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Monthly Reflection by
Fr. Augustine Vallooran VC

Through the obedience of the One the many will be made righteous" (Rom 5:19) - Fr. Augustine Vallooran VC

Prayer of the Month

Monthly Reflections

"Why do you seek the living among the dead?" (Lk 24:5) - Fr. Augustine Vallooran VC

The journey of Christ on this earth passed over from death on the cross at Calvary to the glory of eternal life at the Resurrection. The gospels record that while He walked the earth Jesus had thrice prophesied of His suffering, passion and death and it is notable that each time He would conclude speaking of His ultimate Resurrection to life. Jesus was not surrendering to death and death was not the end of His life. The ultimate goal of His life on earth was the glory of His resurrection and of every one of us partaking. In fact, it is this final consummation which gives meaning to His entire existence.

“Therefore God has highly exalted him” (Phil 2:9)

The question the angels spoke at the dawn of Resurrection, “Why do you seek the living among the dead?” resounds through history, down the generations. The central proclamation of the early Church was the Resurrection of the Lord. When the apostles preached Jesus, they did not present Him as a mere historical figure but as a real and living presence who was to be encountered personally by everyone who is to believe in Him. Faith therefore is not an assent of the intellect to a historical figure who had taught values and ideals and lived a noble, inspiring life. Faith rather is a total commitment and giving of one’s life to a person who is real and present to us. Consequently, the reading of the gospels is not a mere study of what Jesus taught and did. Instead, it is the spiritual exercise of listening to the living voice of the Lord, that empowers and guides. Hence we are not involved in a study or assessment of the personality of Jesus but we are growing into a deep relationship with Him who is always with us. It was this revolutionary proclamation of the early Church that attracted thousands to the Christian faith, though they had much to lose in this world because of this costly choice of theirs. God was no more a distant power or a remote possibility but a live presence of love.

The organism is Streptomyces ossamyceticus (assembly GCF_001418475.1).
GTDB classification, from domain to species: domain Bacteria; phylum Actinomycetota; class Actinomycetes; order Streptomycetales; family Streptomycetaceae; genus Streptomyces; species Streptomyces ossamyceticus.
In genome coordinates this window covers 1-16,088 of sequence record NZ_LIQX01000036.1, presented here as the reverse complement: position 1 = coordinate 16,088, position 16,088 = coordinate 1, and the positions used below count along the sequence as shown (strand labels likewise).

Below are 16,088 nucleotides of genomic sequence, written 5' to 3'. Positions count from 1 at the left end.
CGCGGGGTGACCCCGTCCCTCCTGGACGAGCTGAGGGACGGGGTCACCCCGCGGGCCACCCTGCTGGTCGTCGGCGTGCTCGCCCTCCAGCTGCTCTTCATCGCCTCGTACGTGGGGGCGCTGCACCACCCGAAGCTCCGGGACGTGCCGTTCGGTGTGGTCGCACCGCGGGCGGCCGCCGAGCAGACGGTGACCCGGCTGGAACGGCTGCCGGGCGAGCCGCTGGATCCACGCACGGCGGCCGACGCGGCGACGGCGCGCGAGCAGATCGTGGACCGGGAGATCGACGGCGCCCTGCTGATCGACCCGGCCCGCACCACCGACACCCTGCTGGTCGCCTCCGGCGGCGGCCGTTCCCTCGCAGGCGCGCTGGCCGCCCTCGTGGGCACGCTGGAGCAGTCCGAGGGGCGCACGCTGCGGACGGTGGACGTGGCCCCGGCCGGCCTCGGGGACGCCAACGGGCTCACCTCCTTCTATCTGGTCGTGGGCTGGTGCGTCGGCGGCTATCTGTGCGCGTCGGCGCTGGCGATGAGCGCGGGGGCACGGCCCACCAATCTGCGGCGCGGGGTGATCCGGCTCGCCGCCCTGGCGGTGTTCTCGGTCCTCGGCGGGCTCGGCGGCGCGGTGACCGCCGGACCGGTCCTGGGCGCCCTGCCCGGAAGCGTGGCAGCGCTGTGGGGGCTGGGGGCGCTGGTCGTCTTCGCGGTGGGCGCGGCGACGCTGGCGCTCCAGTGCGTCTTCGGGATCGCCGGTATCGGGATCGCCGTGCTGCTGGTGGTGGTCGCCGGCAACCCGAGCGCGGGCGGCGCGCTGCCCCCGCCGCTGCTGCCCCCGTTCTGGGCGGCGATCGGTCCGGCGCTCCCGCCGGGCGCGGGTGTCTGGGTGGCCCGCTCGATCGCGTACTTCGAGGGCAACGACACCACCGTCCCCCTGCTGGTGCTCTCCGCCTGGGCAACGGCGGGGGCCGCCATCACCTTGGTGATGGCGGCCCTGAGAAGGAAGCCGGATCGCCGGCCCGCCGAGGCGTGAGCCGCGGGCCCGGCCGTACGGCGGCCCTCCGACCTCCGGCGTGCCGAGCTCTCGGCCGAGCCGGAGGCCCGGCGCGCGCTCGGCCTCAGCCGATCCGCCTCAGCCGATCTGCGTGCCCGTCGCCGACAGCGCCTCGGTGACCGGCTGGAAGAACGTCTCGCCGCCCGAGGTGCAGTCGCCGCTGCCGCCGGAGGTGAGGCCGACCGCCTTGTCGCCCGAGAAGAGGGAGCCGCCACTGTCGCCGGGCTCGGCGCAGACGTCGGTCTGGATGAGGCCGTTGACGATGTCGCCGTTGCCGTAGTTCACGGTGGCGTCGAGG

With the Resurrection, Jesus wanted to establish the disciples in the faith that He was a real presence and not a transient phenomenon. When God took flesh and was born a human person He was a presence that was real to the senses and the understanding of the disciples. Being divested of His human form did not in any way render God less present. It was rather the contrary that was true. As St Paul describes, “Though He was in the form of God, did not count equality with God a thing to be grasped, but emptied Himself, taking the form of a servant, being born in the likeness of men” (Phil 2:6,7). The human form that the Son of God took on was limited, being confined by space and time. He became incarnate in order to atone for the sin of disobedience by humankind. He therefore became obedient unto death, offering Himself as a sacrifice on the Cross and thereby winning salvation for humankind, setting them free from the curse of sin.